- Memory size m MUST be an integer number of kibibytes from 8*p to 2^(32)-1. The actual number of blocks is m', which is m rounded down to the nearest multiple of 4*p.
- Number of iterations t (used to tune the running time independently of the memory size) MUST be an integer number from 1 to 2^(32)-1.
- Version number v MUST be one byte 0x13.
- Secret value K is OPTIONAL. If used, it MUST have length not greater than 2^(32)-1 bytes.
- Associated data X is OPTIONAL. If used, it MUST have length not greater than 2^(32)-1 bytes.
- Type y of Argon2: MUST be 0 for Argon2d, 1 for Argon2i, 2 for Argon2id.

The Argon2 output, or "tag" is a string T bytes long.

Argon2 uses an internal compression function G with two 1024-byte inputs and a 1024-byte output, and an internal hash function H^x() with x being its output length in bytes. Here H^x() applied to string A is the BLAKE2b function, which takes (d,|dd|,kk=0,nn=x) as parameters where d is A padded to a multiple of 128 bytes and partitioned into 128-byte blocks. The compression function G is based on its internal permutation. A variable-length hash function H' built upon H is also used. G is described in Section Section 3.5 and H' is described in Section Section 3.3.

H_0 = H^(64)(LE32(p) || LE32(T) || LE32(m) || LE32(t) || LE32(v) || LE32(y) || LE32(length(P)) || P || LE32(length(S)) || S || LE32(length(K)) || K || LE32(length(X)) || X)

H_0 generation

m' = 4 * p * floor (m / 4p)

Memory allocation

B[i][0] = H'^(128)(H_0 || LE32(0) || LE32(i))

Lane starting blocks

B[i][1] = H'^(128)(H_0 || LE32(1) || LE32(i))

Second lane blocks

B[i][j] = G(B[i][j-1], B[l][z])

Further block generation

B[i][0] = G(B[i][q-1], B[l][z]) B[i][j] = G(B[i][j-1], B[l][z])

Further passes

C = B[0][q-1] XOR B[1][q-1] XOR ... XOR B[p-1][q-1]

Final block

The Argon2 operation is as follows.

- Establish H_0 as the 64-byte value as shown below.
- Allocate the memory as m' 1024-byte blocks where m' is derived as:
- Compute B[i][0] for all i ranging from (and including) 0 to (not including) p.
- Compute B[i][1] for all i ranging from (and including) 0 to (not including) p.
- Compute B[i][j] for all i ranging from (and including) 0 to (not including) p, and for all j ranging from (and including) 2) to (not including) q. The block indices l and z are determined for each i, j differently for Argon2d, Argon2i, and Argon2id (Section Section 3.4).
- If the number of iterations t is larger than 1, we repeat the steps however replacing the computations with the following expression:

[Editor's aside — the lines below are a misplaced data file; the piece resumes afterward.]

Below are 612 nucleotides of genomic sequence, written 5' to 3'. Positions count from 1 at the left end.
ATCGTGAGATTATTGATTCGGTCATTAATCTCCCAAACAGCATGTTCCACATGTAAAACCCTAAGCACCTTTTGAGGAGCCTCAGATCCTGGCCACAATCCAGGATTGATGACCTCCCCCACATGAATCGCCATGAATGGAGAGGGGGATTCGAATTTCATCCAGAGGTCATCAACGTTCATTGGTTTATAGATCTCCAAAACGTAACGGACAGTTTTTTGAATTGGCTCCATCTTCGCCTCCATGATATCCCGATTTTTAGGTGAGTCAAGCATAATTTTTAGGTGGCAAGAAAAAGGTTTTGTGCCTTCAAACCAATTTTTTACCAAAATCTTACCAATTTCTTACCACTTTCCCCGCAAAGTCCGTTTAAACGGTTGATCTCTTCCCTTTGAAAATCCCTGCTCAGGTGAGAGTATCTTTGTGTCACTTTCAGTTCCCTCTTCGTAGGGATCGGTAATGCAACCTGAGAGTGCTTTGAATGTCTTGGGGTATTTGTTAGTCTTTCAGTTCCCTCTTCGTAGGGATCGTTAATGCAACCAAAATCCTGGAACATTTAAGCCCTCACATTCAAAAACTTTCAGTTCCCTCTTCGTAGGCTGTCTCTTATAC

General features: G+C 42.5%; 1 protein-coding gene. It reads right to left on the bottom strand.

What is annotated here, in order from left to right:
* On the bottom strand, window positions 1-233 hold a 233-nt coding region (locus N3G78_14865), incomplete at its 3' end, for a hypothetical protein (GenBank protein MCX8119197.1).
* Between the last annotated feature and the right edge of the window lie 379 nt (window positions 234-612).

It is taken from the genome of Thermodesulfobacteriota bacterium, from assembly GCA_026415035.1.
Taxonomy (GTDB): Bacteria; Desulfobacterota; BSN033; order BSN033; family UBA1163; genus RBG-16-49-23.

- After t steps have been iterated, the final block C is computed as the XOR of the last column:
- The output tag is computed as H'^T(C).

if T <= 64 H'^T(A) = H^T(LE32(T)||A) else r = ceil(T/32)-2 V_1 = H^(64)(LE32(T)||A) V_2 = H^(64)(V_1) ... V_r = H^(64)(V_{r-1}) V_{r+1} = H^(T-32*r)(V_{r}) H'^T(X) = W_1 || W_2 || ... || W_r || V_{r+1}

Tag computation

Let V_i be a 64-byte block, and W_i be its first 32 bytes. Then we define:

To enable parallel block computation, we further partition the memory matrix into S = 4 vertical slices. The intersection of a slice and a lane is a segment of length q/S. Segments of the same slice can be computed in parallel and do not reference blocks from each other. All other blocks can be referenced.

slice 0 slice 1 slice 2 slice 3 ___/\___ ___/\___ ___/\___ ___/\___ / \ / \ / \ / \ +----------+----------+----------+----------+ | | | | | > lane 0 +----------+----------+----------+----------+ | | | | | > lane 1 +----------+----------+----------+----------+ | | | | | > lane 2 +----------+----------+----------+----------+ | ... ... ... | ... +----------+----------+----------+----------+ | | | | | > lane p - 1 +----------+----------+----------+----------+

Single-pass Argon2 with p lanes and 4 slices

J_1 = int32(extract(B[i][j-1], 1)) J_2 = int32(extract(B[i][j-1], 2))

Deriving J1,J2 in Argon2d

J_1 is given by the first 32 bits of block B[i][j-1], while J_2 is given by the next 32-bits of block B[i][j-1]:

( LE64(r) || LE64(l) || LE64(s) || LE64(m') || LE64(t) || LE64(y) || LE64(i) || ZERO ), where r -- the pass number l -- the lane number s -- the slice number m' -- the total number of memory blocks t -- the total number of passes y -- the Argon2 type (0 for Argon2d, 1 for Argon2i, 2 for Argon2id) i -- the counter (starts from 1 in each segment) ZERO -- the 968-byte zero string.

Input to compute J1,J2 in Argon2i

Each application of the 2-round compression function G in the counter mode gives 128 64-bit values X, which are viewed as X1||X2 and converted to J_1=int32(X1) and J_2=int32(X2). The first input to G is the all zero block and the second input to G is constructed as follows:

If the pass number is 0 and the slice number is 0 or 1, then compute J_1 and J_2 as for Argon2i, else compute J_1 and J_2 as for Argon2d.

The value of l = J_2 mod p gives the index of the lane from which the block will be taken. For the firt pass (r=0) and the first slice (s=0) the block is taken from the current lane.

The set W contains the indices that can be referenced according to the following rules:

- If l is the current lane, then W includes the indices of all blocks in the last S - 1 = 3 segments computed and finished, as well as the blocks computed in the current segment in the current pass excluding B[i][j-1].
- If l is not the current lane, then W includes the indices of all blocks in the last S - 1 = 3 segments computed and finished in lane l. If B[i][j] is the first block of a segment, then the very last index from W is excluded.

J_1 -> |W|(1 - J_1^2 / 2^(64))

Computing J1

We are going to take a block from W with a non-uniform distribution over [0, |W|) using the mapping

x = J_1^2 / 2^(32) y = (|W| * x) / 2^(32) z = |W| - 1 - y

Computing J1, part 2